Hetch Hetchy Valley, Yosemite National Park

Hetch Hetchy valley is currently partially filled with water.

The Raker Act, passed by Congress in 1913, allows San Francisco to dam Hetch Hetchy Valley in Yosemite National Park to provide water to the growing city -- but only on the condition that the dam also generate electric power, which is to be sold by the city to its residents at low rates. (Also included are several other dams in or near Yosemite National Park.) That provision was intended to prevent Pacific Gas and Electric Co. from establishing a private-power monopoly in northern California. Today, PG&E is a private-power monopoly in northern California and rather then providing low cost power to the residents of San Francisco, Hetch Hetchy provides power for SF municipal uses (Muni, SFO, City offices) and is sold to Modesto and Turlock Irrigation Districts, which also had prior rights to Tuolumne River water. So much for following the provisions of the law.

Never before or since has such a desecration of a National Park been allowed.

There have been various rumblings about removing O'Shaughnessy Dam and restoring the valley so that this scenic wonder could be visited again. Too often all that happens is another study (e.g. see the 2004 California Hetch Hetchy Resoration Study -- remember the two proven methods to kill a proposal are either to form a committee or to ask for a study. Like many users of our public lands San Francisco pays below market rent for its use of this resource owned by all Americans. San Francisco is no different from mining operations that destroy the environment and leave us (the taxpayer) to pay for the damage or ranchers that over graze public lands and pay little for the privilege. San Francisco built it, San Francisco has made millions from it (all for a $30,000 per year rental, which Congress can increase at any time, but has not done so), San Francisco can remove it. No more studies are needed.

The Sierra Club and others have joined in a campaign under the heading Restore Hetch Hetchy - the second Yosemite!. But that campaign is too much talk and too low key, probably because of the long term reticence of San Francisco centered organizations to really work that hard on something that might cost San Francisco money.

Visiting Hetch Hetchy

The drive to Hetch Hetchy takes you through forested areas with resorts and camps. You get glimpses of the canyon with Wampama Falls, the middle of the three main falls. Tueeulala runs in the spring (much like Sentinel or Ribbon in Yosemite Valley). Rancheria Falls is about 6 miles by the trail and is generally the first place to camp.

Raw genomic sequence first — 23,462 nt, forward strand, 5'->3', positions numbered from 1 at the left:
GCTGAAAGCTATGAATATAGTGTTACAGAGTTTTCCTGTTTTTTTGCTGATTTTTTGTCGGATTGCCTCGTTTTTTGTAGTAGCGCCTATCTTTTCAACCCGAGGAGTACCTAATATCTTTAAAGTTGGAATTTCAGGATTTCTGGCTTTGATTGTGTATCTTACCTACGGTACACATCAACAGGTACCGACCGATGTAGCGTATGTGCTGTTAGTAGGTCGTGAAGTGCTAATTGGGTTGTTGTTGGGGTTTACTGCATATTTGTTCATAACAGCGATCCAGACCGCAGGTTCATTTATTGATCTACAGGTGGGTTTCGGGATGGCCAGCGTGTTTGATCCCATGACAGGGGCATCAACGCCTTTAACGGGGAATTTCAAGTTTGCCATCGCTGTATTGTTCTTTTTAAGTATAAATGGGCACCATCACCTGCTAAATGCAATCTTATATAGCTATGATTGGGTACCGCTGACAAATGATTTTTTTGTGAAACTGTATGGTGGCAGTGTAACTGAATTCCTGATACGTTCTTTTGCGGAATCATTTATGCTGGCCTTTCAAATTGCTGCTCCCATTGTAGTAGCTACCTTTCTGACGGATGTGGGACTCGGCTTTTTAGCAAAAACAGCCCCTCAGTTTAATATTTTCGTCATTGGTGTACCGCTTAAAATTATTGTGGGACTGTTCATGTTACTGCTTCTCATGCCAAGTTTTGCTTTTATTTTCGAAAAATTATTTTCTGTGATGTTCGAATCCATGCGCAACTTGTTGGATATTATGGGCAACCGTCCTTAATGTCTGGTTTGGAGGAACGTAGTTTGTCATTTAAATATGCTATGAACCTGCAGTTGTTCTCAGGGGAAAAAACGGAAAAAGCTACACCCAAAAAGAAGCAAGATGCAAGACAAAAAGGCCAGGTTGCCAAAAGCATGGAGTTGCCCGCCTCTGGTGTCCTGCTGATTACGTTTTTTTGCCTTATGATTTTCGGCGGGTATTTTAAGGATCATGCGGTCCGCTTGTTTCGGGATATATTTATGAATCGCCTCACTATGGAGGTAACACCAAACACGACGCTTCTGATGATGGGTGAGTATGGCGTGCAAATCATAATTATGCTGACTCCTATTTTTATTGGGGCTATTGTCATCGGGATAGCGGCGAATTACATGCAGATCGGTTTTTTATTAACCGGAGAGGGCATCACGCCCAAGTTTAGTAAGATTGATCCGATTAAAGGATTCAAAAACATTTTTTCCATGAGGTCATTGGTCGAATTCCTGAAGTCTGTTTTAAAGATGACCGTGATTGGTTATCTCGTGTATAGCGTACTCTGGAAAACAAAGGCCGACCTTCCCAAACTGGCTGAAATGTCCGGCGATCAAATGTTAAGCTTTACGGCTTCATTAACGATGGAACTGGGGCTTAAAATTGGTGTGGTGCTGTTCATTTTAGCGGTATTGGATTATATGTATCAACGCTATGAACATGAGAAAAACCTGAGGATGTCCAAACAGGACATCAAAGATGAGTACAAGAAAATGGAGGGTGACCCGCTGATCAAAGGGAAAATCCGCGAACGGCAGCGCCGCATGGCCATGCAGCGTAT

O'Shaughnessy Dam, Hetch Hetchy Dam, Hetch Hetchy Yosemite, Hetch Hetchy Valley
O'Shaughnessy Dam. (Sometimes called Hetch Hetchy Dam) In the Hetch Hetchy Valley day use parking (controlled as a national security site, if every city water system had these restrictions, there would be few public lands people could visit), your first view is the dam. The constantly running water fountain in the middle of the dam tastes very strongly of water fountain, don't bother unless you need to wash your hands or face after lunch. O'Shaughnessy Dam was originally completed in 1923 with the height increased in 1938.
Hetch Hetchy Valley View, Hetch Hetchy Dome, Wampama Falls, Yosemite
Hetch Hetchy Valley, from the dam (3813'), you get a hint of what could be, imagine it without 300' of water. Hetch Hetchy Dome (6197') lies beyond Wampama Falls, Kolana Rock (5772') is on the right (south).
Hetch Hetchy trail, Hetch Hetchy Reservoir, Yosemite
The trail along Hetch Hetchy Reservoir initially follows the scenic road just above the lake (construction of this road or trail was mandated by the Raker act). The sign reminds you that you can only look at the water, you can't touch it in any way.
Hetch Hetchy Trail, Hetch Hetchy Reservoir, Yosemite
The trail continues around the lake and follows the shelf on the north side of the canyon
Wampama Falls, Hetch Hetchy, Yosemite
Wampama Falls cascades over 1000' into the lake. The cool mist provides the only respite on the trail, which follows the hotter South facing side of the canyon. The base is a 5 mile round-trip easy hike.
Black Oak, Hetch Hetchy, Wampama Falls, Yosemite
The trail alternates between sunny and Black Oak shade. For hiking, remember you are 200' lower than Yosemite Valley so it will be hot, and dry. Carry water. For stereo views, see Hetch Hetchy Stereo

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